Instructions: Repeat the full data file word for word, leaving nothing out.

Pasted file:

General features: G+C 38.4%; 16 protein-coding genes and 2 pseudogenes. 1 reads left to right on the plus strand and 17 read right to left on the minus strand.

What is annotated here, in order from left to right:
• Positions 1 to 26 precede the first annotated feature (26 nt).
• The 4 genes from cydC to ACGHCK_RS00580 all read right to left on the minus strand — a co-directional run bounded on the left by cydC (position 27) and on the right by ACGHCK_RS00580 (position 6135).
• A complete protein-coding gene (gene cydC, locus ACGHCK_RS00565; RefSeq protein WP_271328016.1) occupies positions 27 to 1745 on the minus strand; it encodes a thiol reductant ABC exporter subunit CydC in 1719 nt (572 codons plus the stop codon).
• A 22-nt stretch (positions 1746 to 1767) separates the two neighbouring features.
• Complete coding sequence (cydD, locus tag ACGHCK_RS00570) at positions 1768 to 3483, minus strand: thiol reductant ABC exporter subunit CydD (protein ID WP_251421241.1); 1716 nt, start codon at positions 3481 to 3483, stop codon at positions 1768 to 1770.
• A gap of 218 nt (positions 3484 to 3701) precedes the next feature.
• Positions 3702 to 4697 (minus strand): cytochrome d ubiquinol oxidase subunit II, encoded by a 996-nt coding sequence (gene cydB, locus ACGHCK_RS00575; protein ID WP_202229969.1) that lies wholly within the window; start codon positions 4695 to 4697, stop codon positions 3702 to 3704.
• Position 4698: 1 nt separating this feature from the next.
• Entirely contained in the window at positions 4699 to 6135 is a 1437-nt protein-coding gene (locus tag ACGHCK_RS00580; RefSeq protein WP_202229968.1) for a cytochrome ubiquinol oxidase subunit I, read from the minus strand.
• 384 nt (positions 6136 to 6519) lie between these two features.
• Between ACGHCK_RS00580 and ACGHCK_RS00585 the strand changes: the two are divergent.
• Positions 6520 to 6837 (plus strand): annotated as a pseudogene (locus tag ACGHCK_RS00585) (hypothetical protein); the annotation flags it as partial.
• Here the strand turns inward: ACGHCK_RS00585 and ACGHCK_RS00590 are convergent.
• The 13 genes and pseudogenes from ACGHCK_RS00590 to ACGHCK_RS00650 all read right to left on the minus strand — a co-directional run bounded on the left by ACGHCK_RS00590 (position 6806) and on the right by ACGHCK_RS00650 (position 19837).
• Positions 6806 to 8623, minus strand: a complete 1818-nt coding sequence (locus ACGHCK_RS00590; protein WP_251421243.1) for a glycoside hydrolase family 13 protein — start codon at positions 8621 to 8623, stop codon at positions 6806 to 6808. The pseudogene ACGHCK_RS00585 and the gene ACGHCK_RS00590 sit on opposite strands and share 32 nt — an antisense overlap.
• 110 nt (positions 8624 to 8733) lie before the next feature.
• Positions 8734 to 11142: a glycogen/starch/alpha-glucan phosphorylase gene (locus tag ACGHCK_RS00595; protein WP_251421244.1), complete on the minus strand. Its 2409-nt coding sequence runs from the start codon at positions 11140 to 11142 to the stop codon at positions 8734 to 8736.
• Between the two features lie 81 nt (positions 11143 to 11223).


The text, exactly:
General features: G+C 38.4%; 16 protein-coding genes and 2 pseudogenes. 1 reads left to right on the plus strand and 17 read right to left on the minus strand.

What is annotated here, in order from left to right:
• Positions 1 to 26 precede the first annotated feature (26 nt).
• The 4 genes from cydC to ACGHCK_RS00580 all read right to left on the minus strand — a co-directional run bounded on the left by cydC (position 27) and on the right by ACGHCK_RS00580 (position 6135).
• A complete protein-coding gene (gene cydC, locus ACGHCK_RS00565; RefSeq protein WP_271328016.1) occupies positions 27 to 1745 on the minus strand; it encodes a thiol reductant ABC exporter subunit CydC in 1719 nt (572 codons plus the stop codon).
• A 22-nt stretch (positions 1746 to 1767) separates the two neighbouring features.
• Complete coding sequence (cydD, locus tag ACGHCK_RS00570) at positions 1768 to 3483, minus strand: thiol reductant ABC exporter subunit CydD (protein ID WP_251421241.1); 1716 nt, start codon at positions 3481 to 3483, stop codon at positions 1768 to 1770.
• A gap of 218 nt (positions 3484 to 3701) precedes the next feature.
• Positions 3702 to 4697 (minus strand): cytochrome d ubiquinol oxidase subunit II, encoded by a 996-nt coding sequence (gene cydB, locus ACGHCK_RS00575; protein ID WP_202229969.1) that lies wholly within the window; start codon positions 4695 to 4697, stop codon positions 3702 to 3704.
• Position 4698: 1 nt separating this feature from the next.
• Entirely contained in the window at positions 4699 to 6135 is a 1437-nt protein-coding gene (locus tag ACGHCK_RS00580; RefSeq protein WP_202229968.1) for a cytochrome ubiquinol oxidase subunit I, read from the minus strand.
• 384 nt (positions 6136 to 6519) lie between these two features.
• Between ACGHCK_RS00580 and ACGHCK_RS00585 the strand changes: the two are divergent.
• Positions 6520 to 6837 (plus strand): annotated as a pseudogene (locus tag ACGHCK_RS00585) (hypothetical protein); the annotation flags it as partial.
• Here the strand turns inward: ACGHCK_RS00585 and ACGHCK_RS00590 are convergent.
• The 13 genes and pseudogenes from ACGHCK_RS00590 to ACGHCK_RS00650 all read right to left on the minus strand — a co-directional run bounded on the left by ACGHCK_RS00590 (position 6806) and on the right by ACGHCK_RS00650 (position 19837).
• Positions 6806 to 8623, minus strand: a complete 1818-nt coding sequence (locus ACGHCK_RS00590; protein WP_251421243.1) for a glycoside hydrolase family 13 protein — start codon at positions 8621 to 8623, stop codon at positions 6806 to 6808. The pseudogene ACGHCK_RS00585 and the gene ACGHCK_RS00590 sit on opposite strands and share 32 nt — an antisense overlap.
• 110 nt (positions 8624 to 8733) lie before the next feature.
• Positions 8734 to 11142: a glycogen/starch/alpha-glucan phosphorylase gene (locus tag ACGHCK_RS00595; protein WP_251421244.1), complete on the minus strand. Its 2409-nt coding sequence runs from the start codon at positions 11140 to 11142 to the stop codon at positions 8734 to 8736.
• Between the two features lie 81 nt (positions 11143 to 11223).